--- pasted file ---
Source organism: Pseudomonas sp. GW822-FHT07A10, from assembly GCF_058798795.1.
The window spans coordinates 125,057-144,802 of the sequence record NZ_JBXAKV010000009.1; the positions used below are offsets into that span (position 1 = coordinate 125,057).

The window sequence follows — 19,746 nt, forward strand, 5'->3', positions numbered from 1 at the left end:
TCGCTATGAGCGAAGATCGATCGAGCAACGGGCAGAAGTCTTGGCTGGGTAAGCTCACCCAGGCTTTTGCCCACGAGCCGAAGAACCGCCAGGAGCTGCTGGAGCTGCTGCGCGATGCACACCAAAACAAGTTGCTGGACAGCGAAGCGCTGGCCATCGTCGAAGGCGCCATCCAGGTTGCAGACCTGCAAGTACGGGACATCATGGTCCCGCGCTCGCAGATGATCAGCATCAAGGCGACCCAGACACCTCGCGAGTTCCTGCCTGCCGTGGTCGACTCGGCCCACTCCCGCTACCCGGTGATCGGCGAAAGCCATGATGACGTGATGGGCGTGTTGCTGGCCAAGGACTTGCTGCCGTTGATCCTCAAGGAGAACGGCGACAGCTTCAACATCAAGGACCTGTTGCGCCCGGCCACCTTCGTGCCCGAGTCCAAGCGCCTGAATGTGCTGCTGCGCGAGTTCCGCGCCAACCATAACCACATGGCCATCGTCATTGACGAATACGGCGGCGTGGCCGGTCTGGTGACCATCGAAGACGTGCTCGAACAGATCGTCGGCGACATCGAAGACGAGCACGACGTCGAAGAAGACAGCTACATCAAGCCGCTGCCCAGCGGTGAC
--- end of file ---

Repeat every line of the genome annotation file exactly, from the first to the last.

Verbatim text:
Source organism: Pseudomonas sp. GW822-FHT07A10, from assembly GCF_058798795.1.
The window spans coordinates 125,057-144,802 of the sequence record NZ_JBXAKV010000009.1; the positions used below are offsets into that span (position 1 = coordinate 125,057).

The window sequence follows — 19,746 nt, forward strand, 5'->3', positions numbered from 1 at the left end:
TCGCTATGAGCGAAGATCGATCGAGCAACGGGCAGAAGTCTTGGCTGGGTAAGCTCACCCAGGCTTTTGCCCACGAGCCGAAGAACCGCCAGGAGCTGCTGGAGCTGCTGCGCGATGCACACCAAAACAAGTTGCTGGACAGCGAAGCGCTGGCCATCGTCGAAGGCGCCATCCAGGTTGCAGACCTGCAAGTACGGGACATCATGGTCCCGCGCTCGCAGATGATCAGCATCAAGGCGACCCAGACACCTCGCGAGTTCCTGCCTGCCGTGGTCGACTCGGCCCACTCCCGCTACCCGGTGATCGGCGAAAGCCATGATGACGTGATGGGCGTGTTGCTGGCCAAGGACTTGCTGCCGTTGATCCTCAAGGAGAACGGCGACAGCTTCAACATCAAGGACCTGTTGCGCCCGGCCACCTTCGTGCCCGAGTCCAAGCGCCTGAATGTGCTGCTGCGCGAGTTCCGCGCCAACCATAACCACATGGCCATCGTCATTGACGAATACGGCGGCGTGGCCGGTCTGGTGACCATCGAAGACGTGCTCGAACAGATCGTCGGCGACATCGAAGACGAGCACGACGTCGAAGAAGACAGCTACATCAAGCCGCTGCCCAGCGGTGAC